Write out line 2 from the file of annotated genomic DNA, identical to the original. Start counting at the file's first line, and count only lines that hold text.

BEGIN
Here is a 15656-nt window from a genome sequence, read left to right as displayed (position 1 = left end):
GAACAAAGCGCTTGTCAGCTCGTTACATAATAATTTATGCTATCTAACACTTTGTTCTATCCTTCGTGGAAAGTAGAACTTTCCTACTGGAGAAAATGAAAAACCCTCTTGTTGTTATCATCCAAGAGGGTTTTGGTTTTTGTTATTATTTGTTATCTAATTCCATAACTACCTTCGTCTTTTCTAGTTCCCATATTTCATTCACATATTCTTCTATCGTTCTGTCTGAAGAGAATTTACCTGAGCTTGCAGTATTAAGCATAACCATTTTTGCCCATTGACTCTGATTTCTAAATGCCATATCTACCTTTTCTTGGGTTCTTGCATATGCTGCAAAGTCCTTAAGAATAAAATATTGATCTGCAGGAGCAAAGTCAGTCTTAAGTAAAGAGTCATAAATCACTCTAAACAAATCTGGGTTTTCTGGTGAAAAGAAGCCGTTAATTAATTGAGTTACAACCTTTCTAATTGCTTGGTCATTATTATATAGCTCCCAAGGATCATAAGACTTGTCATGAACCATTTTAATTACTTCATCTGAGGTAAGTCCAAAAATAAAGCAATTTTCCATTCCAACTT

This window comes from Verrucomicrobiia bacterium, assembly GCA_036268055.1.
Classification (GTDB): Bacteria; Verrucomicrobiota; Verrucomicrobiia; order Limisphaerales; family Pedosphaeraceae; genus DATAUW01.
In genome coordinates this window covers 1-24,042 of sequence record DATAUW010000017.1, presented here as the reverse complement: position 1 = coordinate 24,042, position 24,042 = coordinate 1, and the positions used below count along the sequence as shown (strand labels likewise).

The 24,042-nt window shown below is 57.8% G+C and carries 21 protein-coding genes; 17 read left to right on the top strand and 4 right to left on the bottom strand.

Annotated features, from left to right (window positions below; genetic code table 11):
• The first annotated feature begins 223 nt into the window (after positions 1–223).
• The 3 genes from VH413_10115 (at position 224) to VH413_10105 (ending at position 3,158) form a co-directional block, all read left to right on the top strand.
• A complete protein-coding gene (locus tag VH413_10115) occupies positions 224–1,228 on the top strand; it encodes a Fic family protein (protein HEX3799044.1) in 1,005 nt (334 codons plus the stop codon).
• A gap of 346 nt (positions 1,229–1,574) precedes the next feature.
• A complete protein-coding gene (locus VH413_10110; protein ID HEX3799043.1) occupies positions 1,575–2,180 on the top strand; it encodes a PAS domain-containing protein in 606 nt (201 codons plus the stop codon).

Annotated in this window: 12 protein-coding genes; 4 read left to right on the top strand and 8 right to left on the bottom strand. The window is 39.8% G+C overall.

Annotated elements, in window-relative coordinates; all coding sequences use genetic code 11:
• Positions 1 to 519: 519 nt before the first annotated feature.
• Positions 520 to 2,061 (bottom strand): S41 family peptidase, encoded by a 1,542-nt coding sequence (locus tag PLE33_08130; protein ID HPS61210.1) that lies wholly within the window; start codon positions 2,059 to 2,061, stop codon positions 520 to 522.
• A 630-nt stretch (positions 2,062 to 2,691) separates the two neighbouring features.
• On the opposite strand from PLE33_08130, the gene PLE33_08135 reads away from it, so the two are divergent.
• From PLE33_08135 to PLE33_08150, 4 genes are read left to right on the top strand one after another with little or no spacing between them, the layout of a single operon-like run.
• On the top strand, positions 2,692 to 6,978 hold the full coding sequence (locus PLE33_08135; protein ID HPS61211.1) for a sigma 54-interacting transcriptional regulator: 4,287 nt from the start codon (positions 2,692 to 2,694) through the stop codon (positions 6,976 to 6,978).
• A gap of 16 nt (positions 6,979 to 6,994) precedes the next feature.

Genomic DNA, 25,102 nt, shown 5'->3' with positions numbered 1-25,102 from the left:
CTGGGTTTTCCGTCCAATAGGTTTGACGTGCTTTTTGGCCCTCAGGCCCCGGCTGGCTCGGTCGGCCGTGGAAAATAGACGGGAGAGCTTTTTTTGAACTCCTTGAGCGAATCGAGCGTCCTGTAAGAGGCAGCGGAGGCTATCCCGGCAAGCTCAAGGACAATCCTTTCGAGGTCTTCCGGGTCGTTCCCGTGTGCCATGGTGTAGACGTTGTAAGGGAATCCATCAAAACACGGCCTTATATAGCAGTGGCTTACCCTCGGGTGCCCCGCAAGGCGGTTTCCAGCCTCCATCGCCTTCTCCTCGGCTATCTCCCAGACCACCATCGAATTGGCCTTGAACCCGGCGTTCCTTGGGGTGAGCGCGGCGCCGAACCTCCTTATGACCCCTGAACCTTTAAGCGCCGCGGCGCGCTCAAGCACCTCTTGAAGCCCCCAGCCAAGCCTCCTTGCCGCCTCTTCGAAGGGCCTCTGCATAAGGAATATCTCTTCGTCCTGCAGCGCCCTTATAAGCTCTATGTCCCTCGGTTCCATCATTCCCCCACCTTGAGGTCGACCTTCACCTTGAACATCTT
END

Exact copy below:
GAACAAAGCGCTTGTCAGCTCGTTACATAATAATTTATGCTATCTAACACTTTGTTCTATCCTTCGTGGAAAGTAGAACTTTCCTACTGGAGAAAATGAAAAACCCTCTTGTTGTTATCATCCAAGAGGGTTTTGGTTTTTGTTATTATTTGTTATCTAATTCCATAACTACCTTCGTCTTTTCTAGTTCCCATATTTCATTCACATATTCTTCTATCGTTCTGTCTGAAGAGAATTTACCTGAGCTTGCAGTATTAAGCATAACCATTTTTGCCCATTGACTCTGATTTCTAAATGCCATATCTACCTTTTCTTGGGTTCTTGCATATGCTGCAAAGTCCTTAAGAATAAAATATTGATCTGCAGGAGCAAAGTCAGTCTTAAGTAAAGAGTCATAAATCACTCTAAACAAATCTGGGTTTTCTGGTGAAAAGAAGCCGTTAATTAATTGAGTTACAACCTTTCTAATTGCTTGGTCATTATTATATAGCTCCCAAGGATCATAAGACTTGTCATGAACCATTTTAATTACTTCATCTGAGGTAAGTCCAAAAATAAAGCAATTTTCCATTCCAACTT